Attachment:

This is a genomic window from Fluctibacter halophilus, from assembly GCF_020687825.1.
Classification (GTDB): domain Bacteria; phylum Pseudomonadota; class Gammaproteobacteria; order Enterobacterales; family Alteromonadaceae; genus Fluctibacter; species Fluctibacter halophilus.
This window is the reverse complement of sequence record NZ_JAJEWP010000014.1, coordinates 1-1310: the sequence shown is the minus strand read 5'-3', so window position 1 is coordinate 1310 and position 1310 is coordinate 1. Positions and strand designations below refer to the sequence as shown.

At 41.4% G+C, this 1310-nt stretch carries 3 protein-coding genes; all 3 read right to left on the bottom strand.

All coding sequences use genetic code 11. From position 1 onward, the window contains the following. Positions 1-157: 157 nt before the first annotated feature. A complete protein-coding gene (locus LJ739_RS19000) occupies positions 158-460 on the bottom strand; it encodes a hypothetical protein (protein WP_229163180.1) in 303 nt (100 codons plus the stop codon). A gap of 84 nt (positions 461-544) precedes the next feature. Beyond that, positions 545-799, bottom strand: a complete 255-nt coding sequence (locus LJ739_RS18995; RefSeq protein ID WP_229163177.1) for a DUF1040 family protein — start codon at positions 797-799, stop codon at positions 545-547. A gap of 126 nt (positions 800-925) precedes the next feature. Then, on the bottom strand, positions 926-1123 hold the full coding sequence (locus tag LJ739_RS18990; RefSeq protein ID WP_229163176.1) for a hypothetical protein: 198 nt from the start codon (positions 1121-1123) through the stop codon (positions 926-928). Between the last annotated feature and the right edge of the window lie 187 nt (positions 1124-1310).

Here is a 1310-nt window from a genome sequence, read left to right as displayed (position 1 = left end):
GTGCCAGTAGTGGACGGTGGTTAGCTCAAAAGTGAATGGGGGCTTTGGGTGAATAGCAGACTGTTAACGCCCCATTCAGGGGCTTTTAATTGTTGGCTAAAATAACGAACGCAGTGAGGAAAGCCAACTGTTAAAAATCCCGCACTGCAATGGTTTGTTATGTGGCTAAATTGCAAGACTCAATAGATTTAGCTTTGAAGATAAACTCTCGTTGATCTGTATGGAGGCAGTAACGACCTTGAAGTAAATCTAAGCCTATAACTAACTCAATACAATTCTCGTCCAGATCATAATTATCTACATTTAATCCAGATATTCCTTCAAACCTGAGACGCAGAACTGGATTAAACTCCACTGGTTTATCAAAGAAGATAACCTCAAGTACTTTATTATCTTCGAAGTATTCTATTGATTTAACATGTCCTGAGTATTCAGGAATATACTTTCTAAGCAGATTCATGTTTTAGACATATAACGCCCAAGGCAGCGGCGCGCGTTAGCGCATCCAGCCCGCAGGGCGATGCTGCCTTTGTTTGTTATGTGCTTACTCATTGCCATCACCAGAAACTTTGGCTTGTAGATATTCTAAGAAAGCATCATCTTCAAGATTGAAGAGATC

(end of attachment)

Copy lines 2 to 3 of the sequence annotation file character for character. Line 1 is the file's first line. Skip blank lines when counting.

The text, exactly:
Classification (GTDB): domain Bacteria; phylum Pseudomonadota; class Gammaproteobacteria; order Enterobacterales; family Alteromonadaceae; genus Fluctibacter; species Fluctibacter halophilus.
This window is the reverse complement of sequence record NZ_JAJEWP010000014.1, coordinates 1-1310: the sequence shown is the minus strand read 5'-3', so window position 1 is coordinate 1310 and position 1310 is coordinate 1. Positions and strand designations below refer to the sequence as shown.